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Thursday, October 9, 2014

Sukkot: How Welcoming is Preteen's "Sukkah"?

"Come and have a lookah
In my sukkah
And have yourself something to eat!"

The old Sukkah song -- my sixth graders have been singing it since they were three years old. Each year at this time, they jig and jump and goof around and mug to one another as they hear this familiar tune at our synagogue. But what do sixth graders really know about making others feel truly welcome?

Several few years ago, I had a student who showed up for class one rainy afternoon and burst into tears before she had even put down her backpack. I put my around around her and took her to the hallway, where she revealed that she had had a misunderstanding with her parents. I brought her down to the office and with the help of the office secretary, we agreed that she would be more comfortable if she called home. I encouraged her to come join the class as soon as she felt up to it.

But on my way out, I began to wonder: How exactly could I make sure that the class provided the kind of "welcome back" she would need?

When I arrived back at the classroom, the other students, who were naturally both concerned and curious, bombarded me with questions. Was everything okay? Did she fall? Or did someone hurt her feelings? A teacher? Another student? Did something happen at school? On the bus? At home?

I told them that while I wouldn't discuss the specifics, everything was going to be fine and I expected the student to return to the classroom shortly. But my bigger concern was with them: How were they going to react when the student walked back in?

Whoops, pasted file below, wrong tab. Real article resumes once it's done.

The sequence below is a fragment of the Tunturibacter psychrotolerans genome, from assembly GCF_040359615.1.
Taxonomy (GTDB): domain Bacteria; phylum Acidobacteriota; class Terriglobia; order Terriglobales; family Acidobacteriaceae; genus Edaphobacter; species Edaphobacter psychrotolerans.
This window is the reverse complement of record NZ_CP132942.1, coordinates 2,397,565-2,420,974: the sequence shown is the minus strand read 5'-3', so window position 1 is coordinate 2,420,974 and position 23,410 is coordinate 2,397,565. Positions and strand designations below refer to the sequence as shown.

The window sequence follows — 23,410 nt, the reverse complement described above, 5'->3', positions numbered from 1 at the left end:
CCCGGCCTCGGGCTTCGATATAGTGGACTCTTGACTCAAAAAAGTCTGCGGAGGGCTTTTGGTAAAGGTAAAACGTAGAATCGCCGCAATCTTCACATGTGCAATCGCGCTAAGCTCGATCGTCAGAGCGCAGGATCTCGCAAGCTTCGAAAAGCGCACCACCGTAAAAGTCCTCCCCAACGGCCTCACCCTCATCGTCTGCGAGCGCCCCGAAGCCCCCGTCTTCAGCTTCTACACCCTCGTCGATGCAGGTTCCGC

They really didn't know what to do -- whether to say something or not, whether to acknowledge the tears or pretend the whole thing didn't happen. So I turned the tables on them and asked: How would you feel right now if you were that student, and you were about to return?

Being sixth graders, they agreed that their uppermost feeling would be embarrassment and a desire not to have the spotlight shine on them. They said they'd want to blend back in right away. Secondarily, they thought they'd like to know that they weren't alone -- that the rest of the class cared about them and didn't like to see them upset.

So if you were in her shoes, I asked, what would you like others to say?

Most agreed, that the best approach would be to "not make a big deal of it" -- to just act "normal." They also agreed that those who were her closest friends might offer to fill her in on any classwork she might miss, or simply say, "Glad you're back."

I was proud of them -- of how they showed insight into the situation, problem-solved the an approach, and ultimately made the student feel welcome when she returned.

A sukkah is a physical space, and often a beautiful one at that. But I think my students would agree that it's also a state of mind -- a way of watching the outer world from a safe position and of drawing others in for shelter or warmth or comfort when they need it.

"Come and have a lookah in my sukkah..." On that rainy afternoon, this is exactly the invitation my  my wonderful sixth graders extended.





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